At midnight one night we received a call from Paris from our eldest daughter and her fiancé, telling us they had got engaged. The excitement began. We welcomed them home, saw the ring and met his parents. We had a meal together, talking excitedly about the wedding and not quite believing that this was actually happening.
Since then, my conversation has included fairy lights and fascinators, swatches and sketches. I have begun to realise that, if my daughter is the bride-to-be, I am to be the mother-of-the-bride (MOB). Since this is the first time for me, I am not at all sure what that means. What I do realise is that it means something very different today from what it meant when my own mother was MOB for me.
One of the first things I did was to organise an engagement party for the bridesmaids and some of my daughter’s female relatives. I was in my element, planning a menu around different themes of marriage, displaying pictures of my daughter and her fiancé and drawing up fun quizzes with the help of the MOH (maid of honour).
Then we went wedding-dress shopping. I felt curiously offended when the shop assistant in the first shop asked the bride-to-be what kind of a mother I was. When she proceeded to tell me that her biggest problem was not with Bridezillas but with MOBzillas, I felt sure I was receiving the message loud and clear. As she shooed me and my younger daughter (the MOH) out of the changing room, I wondered what exactly this new role of MOB would entail – or what kind of a MOB I would turn out to be.
Fortunately our wedding-dress shopping got better as the day went on and I discovered that one of the best parts of the job of MOB is to help the bride-to-be to choose her dress. I think I actually enjoyed that day better than the bride-to-be! I also got to help the MOH to choose her dress – and of course I have had lots of fun choosing my own outfit.
But what else is the job of the MOB, apart from learning what all these strange initials stand for and choosing outfits? And how does she make sure she is not a MOBzilla?
Here are some things I have learned in these early stages – some I have read and some I have been told my friends:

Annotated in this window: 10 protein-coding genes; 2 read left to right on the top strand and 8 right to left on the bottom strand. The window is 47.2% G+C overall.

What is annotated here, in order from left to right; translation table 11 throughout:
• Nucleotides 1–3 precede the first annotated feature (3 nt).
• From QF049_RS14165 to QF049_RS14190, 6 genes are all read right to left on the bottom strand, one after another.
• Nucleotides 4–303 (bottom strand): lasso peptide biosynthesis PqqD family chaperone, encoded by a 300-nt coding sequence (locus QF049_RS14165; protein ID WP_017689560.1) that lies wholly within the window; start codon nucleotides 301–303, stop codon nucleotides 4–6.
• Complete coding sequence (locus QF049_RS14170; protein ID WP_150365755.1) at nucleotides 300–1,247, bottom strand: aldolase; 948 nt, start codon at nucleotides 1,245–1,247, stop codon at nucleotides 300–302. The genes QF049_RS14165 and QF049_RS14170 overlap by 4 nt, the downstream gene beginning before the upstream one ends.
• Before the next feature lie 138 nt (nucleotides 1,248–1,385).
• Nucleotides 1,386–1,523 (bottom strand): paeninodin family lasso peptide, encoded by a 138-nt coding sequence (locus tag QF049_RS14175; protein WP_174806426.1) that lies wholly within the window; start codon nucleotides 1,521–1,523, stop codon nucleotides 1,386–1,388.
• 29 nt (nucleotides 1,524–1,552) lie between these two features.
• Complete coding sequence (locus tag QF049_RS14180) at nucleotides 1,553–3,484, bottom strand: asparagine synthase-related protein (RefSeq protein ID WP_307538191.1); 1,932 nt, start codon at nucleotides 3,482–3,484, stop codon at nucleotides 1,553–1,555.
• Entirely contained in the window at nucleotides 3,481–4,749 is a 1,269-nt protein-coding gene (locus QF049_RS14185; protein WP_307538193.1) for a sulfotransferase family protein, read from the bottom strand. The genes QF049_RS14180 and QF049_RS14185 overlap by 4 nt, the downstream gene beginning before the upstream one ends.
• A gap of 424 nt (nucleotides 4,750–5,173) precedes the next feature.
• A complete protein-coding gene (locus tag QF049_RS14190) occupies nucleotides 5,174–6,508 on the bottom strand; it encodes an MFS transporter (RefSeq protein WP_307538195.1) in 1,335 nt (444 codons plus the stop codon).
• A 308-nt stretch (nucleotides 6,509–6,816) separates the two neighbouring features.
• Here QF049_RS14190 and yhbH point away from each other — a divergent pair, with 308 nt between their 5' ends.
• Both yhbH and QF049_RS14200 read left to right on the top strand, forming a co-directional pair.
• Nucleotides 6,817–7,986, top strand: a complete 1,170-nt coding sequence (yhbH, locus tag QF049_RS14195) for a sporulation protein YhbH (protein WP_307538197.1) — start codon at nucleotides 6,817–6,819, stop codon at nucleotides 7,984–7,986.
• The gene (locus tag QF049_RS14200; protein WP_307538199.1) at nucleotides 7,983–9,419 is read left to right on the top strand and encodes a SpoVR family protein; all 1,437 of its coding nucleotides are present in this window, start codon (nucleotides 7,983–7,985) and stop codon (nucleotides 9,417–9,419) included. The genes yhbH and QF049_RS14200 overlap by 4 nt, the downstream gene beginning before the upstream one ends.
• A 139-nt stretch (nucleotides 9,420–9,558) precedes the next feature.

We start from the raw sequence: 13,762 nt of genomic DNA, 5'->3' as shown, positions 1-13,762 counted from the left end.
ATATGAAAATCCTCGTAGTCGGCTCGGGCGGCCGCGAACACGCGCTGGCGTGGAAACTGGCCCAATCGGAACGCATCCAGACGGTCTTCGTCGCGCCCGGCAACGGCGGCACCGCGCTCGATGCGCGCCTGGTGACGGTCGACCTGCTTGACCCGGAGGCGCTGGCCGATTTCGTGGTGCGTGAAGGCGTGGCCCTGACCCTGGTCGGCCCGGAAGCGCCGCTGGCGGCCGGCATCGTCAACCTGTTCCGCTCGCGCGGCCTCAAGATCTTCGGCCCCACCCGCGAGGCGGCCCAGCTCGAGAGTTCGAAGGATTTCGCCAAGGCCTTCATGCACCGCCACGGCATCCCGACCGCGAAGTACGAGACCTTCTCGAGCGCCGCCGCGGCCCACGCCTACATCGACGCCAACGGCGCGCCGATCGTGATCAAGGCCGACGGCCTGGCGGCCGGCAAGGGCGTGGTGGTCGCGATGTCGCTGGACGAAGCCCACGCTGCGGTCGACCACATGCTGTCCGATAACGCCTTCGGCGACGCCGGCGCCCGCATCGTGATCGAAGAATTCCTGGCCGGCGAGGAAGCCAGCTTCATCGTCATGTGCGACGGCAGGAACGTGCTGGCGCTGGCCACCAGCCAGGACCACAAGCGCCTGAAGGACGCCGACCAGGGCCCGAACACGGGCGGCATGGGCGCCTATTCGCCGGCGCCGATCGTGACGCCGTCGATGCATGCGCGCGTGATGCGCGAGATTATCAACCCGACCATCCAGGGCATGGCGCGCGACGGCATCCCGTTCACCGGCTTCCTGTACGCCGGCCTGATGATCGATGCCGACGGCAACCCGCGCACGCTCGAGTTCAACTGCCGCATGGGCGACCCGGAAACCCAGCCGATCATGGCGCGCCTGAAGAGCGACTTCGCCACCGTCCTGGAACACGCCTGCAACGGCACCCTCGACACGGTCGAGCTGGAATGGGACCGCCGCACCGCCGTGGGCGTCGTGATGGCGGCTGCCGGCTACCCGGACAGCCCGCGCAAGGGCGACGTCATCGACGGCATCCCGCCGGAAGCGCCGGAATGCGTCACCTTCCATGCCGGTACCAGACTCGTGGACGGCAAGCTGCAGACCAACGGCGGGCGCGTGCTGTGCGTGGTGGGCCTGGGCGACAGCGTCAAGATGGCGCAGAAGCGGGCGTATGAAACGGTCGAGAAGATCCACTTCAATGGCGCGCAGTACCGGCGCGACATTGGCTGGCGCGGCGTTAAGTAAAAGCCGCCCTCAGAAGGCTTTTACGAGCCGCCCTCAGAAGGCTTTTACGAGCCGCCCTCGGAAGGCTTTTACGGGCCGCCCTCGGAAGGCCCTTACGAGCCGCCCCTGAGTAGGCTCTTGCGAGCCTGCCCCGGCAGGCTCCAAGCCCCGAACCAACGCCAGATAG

- First and foremost, be a warm listener, chief cheerleader, constant complimenter, and otherwise a source of support for your daughter.
- Help the bride find her wedding dress (and help her to enjoy it if you can).
- Help look for wedding and reception locations (this was easy for us).
- If you haven’t already met, contact the groom’s parents and arrange to meet (we have made two lovely new friends).
- Choose your mother-of-the-bride dress as soon as possible, then let the groom’s mother know. (Don’t listen to the nonsense that you need to keep it a secret from everyone – surely you can trust the groom’s mother! And don’t stress over this. I read somewhere that this is the most important outfit you will buy, after your own wedding dress. No pressure then! Forget it – buy something you will look good in and feel comfortable in. And if your daughter likes it – and your husband does as well – you have a winner!)
- Discuss the wedding budget with your daughter and her fiancé (don’t stress over it – take it slowly and gently).
- Discuss and confirm the guest list (ditto).
- Reserve blocks of hotel rooms for your out-of-town guests (and send flight advice if needed).
- Help spread the word about where the couple are registered. (I presume this means where they have registered a gift list!)
- Act as hostess at the wedding and reception, making sure guests are comfortable. (If not, I’m not sure what I can do!)
- Help your daughter with any other details she asks you to! (With pleasure!)
- Whatever you think of wedding plans, remember that this is their day – not yours. (Good advice!)
- Let the bride cry on your shoulder anytime, day or night (you know, be a mum).
So….what do you think? Any other jobs for the MOB?